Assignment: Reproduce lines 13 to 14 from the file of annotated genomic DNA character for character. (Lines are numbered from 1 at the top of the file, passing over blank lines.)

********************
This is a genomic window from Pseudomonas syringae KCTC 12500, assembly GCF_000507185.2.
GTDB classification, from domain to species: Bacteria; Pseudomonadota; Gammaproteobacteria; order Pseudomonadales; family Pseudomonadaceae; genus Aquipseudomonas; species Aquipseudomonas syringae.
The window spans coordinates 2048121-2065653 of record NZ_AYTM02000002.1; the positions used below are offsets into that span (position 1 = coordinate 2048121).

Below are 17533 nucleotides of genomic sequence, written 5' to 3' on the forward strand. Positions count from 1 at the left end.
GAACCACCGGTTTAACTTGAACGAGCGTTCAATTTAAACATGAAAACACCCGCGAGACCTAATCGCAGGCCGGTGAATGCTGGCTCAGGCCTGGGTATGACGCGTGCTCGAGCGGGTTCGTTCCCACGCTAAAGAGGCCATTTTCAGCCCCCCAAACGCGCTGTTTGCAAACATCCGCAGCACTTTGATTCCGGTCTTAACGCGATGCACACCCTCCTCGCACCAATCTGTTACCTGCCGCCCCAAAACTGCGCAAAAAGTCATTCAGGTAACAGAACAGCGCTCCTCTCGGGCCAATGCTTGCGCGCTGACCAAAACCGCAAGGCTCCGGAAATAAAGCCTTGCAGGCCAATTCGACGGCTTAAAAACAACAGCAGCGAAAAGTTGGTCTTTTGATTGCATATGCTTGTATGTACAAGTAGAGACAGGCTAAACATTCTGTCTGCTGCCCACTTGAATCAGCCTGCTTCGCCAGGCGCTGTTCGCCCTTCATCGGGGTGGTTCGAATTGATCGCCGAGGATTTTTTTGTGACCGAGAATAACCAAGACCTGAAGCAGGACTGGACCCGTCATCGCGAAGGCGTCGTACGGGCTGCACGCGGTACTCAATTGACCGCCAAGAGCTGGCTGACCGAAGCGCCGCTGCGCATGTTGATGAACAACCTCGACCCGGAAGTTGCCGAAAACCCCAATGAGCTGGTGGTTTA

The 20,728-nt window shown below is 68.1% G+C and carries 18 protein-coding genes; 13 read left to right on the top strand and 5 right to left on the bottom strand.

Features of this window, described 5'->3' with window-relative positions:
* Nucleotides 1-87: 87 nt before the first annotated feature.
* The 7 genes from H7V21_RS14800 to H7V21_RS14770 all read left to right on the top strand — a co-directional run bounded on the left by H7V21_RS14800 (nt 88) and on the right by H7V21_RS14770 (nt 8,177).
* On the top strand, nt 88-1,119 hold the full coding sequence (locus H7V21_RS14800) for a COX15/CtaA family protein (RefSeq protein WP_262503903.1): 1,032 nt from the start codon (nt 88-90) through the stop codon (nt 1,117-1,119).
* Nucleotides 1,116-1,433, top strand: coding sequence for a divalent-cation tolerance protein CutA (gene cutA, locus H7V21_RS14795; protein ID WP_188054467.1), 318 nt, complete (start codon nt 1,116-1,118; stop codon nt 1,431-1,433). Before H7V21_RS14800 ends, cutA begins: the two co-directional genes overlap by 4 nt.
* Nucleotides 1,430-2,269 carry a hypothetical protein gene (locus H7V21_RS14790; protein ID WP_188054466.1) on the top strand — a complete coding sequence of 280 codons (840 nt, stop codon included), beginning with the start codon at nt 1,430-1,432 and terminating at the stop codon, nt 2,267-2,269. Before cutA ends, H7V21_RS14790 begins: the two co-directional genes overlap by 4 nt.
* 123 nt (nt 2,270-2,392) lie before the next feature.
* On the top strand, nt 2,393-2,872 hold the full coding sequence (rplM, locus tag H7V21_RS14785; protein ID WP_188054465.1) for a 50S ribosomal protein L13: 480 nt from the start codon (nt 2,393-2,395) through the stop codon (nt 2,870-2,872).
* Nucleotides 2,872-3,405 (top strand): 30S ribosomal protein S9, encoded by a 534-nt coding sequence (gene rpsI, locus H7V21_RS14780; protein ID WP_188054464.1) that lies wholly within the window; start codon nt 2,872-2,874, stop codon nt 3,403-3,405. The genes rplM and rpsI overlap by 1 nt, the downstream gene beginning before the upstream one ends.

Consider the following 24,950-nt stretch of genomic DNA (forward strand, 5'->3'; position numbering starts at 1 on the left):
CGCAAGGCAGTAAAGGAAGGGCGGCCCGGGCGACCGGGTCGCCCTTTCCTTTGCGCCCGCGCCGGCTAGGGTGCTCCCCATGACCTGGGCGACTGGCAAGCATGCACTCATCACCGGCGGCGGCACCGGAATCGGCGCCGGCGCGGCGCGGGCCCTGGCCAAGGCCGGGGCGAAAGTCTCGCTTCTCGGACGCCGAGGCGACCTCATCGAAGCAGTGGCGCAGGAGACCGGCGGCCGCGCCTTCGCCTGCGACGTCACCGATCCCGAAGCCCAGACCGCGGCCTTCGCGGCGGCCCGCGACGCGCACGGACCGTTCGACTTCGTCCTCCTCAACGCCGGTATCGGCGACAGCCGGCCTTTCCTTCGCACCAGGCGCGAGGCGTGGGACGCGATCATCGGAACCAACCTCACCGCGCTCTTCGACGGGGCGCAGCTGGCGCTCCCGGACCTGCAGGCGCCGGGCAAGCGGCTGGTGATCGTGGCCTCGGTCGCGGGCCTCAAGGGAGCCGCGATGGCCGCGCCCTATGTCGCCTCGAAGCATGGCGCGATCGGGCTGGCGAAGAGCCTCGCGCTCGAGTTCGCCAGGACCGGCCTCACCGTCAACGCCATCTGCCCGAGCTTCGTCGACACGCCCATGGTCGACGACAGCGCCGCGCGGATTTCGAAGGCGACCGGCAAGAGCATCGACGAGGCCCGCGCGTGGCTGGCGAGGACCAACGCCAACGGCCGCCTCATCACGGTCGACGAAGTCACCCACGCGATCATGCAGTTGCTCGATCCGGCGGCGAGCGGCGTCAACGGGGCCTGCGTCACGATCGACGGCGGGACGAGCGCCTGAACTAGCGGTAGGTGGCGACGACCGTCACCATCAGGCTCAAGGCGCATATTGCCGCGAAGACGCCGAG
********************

* 123 nt (nt 2,270-2,392) lie before the next feature.
* On the top strand, nt 2,393-2,872 hold the full coding sequence (rplM, locus tag H7V21_RS14785; protein ID WP_188054465.1) for a 50S ribosomal protein L13: 480 nt from the start codon (nt 2,393-2,395) through the stop codon (nt 2,870-2,872).